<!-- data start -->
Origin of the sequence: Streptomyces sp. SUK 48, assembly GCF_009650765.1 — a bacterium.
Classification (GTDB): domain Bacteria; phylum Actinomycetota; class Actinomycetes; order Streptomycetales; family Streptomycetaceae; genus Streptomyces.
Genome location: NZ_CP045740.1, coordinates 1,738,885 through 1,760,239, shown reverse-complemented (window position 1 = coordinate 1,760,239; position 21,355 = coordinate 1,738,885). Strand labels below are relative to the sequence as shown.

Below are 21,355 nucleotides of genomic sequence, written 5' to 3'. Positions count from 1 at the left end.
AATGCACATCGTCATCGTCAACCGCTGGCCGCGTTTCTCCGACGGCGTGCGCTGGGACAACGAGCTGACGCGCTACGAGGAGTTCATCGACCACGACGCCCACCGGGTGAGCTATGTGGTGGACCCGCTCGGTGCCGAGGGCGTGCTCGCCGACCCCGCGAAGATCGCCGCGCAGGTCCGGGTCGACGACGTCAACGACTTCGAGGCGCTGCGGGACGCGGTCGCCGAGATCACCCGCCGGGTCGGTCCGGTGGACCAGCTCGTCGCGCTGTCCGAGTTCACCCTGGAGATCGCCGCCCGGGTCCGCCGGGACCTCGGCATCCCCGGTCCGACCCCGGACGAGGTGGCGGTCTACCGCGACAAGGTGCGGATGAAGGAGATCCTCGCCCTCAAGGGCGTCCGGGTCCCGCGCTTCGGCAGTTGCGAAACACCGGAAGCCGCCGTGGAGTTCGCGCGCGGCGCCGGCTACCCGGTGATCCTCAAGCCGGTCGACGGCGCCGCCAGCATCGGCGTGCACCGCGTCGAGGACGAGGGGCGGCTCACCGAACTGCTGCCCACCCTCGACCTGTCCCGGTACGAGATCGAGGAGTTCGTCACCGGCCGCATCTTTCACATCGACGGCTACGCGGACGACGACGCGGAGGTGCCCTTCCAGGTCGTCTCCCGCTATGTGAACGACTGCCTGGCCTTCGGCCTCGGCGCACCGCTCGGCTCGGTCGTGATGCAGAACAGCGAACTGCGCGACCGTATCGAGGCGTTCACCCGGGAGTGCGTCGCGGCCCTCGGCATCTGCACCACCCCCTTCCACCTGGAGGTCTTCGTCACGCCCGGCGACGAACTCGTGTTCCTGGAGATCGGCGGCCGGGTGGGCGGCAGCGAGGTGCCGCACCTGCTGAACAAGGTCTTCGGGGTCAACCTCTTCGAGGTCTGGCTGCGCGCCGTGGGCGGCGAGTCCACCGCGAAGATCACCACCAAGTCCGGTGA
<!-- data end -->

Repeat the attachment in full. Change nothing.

Origin of the sequence: Streptomyces sp. SUK 48, assembly GCF_009650765.1 — a bacterium.
Classification (GTDB): domain Bacteria; phylum Actinomycetota; class Actinomycetes; order Streptomycetales; family Streptomycetaceae; genus Streptomyces.
Genome location: NZ_CP045740.1, coordinates 1,738,885 through 1,760,239, shown reverse-complemented (window position 1 = coordinate 1,760,239; position 21,355 = coordinate 1,738,885). Strand labels below are relative to the sequence as shown.

Below are 21,355 nucleotides of genomic sequence, written 5' to 3'. Positions count from 1 at the left end.
AATGCACATCGTCATCGTCAACCGCTGGCCGCGTTTCTCCGACGGCGTGCGCTGGGACAACGAGCTGACGCGCTACGAGGAGTTCATCGACCACGACGCCCACCGGGTGAGCTATGTGGTGGACCCGCTCGGTGCCGAGGGCGTGCTCGCCGACCCCGCGAAGATCGCCGCGCAGGTCCGGGTCGACGACGTCAACGACTTCGAGGCGCTGCGGGACGCGGTCGCCGAGATCACCCGCCGGGTCGGTCCGGTGGACCAGCTCGTCGCGCTGTCCGAGTTCACCCTGGAGATCGCCGCCCGGGTCCGCCGGGACCTCGGCATCCCCGGTCCGACCCCGGACGAGGTGGCGGTCTACCGCGACAAGGTGCGGATGAAGGAGATCCTCGCCCTCAAGGGCGTCCGGGTCCCGCGCTTCGGCAGTTGCGAAACACCGGAAGCCGCCGTGGAGTTCGCGCGCGGCGCCGGCTACCCGGTGATCCTCAAGCCGGTCGACGGCGCCGCCAGCATCGGCGTGCACCGCGTCGAGGACGAGGGGCGGCTCACCGAACTGCTGCCCACCCTCGACCTGTCCCGGTACGAGATCGAGGAGTTCGTCACCGGCCGCATCTTTCACATCGACGGCTACGCGGACGACGACGCGGAGGTGCCCTTCCAGGTCGTCTCCCGCTATGTGAACGACTGCCTGGCCTTCGGCCTCGGCGCACCGCTCGGCTCGGTCGTGATGCAGAACAGCGAACTGCGCGACCGTATCGAGGCGTTCACCCGGGAGTGCGTCGCGGCCCTCGGCATCTGCACCACCCCCTTCCACCTGGAGGTCTTCGTCACGCCCGGCGACGAACTCGTGTTCCTGGAGATCGGCGGCCGGGTGGGCGGCAGCGAGGTGCCGCACCTGCTGAACAAGGTCTTCGGGGTCAACCTCTTCGAGGTCTGGCTGCGCGCCGTGGGCGGCGAGTCCACCGCGAAGATCACCACCAAGTCCGGTGA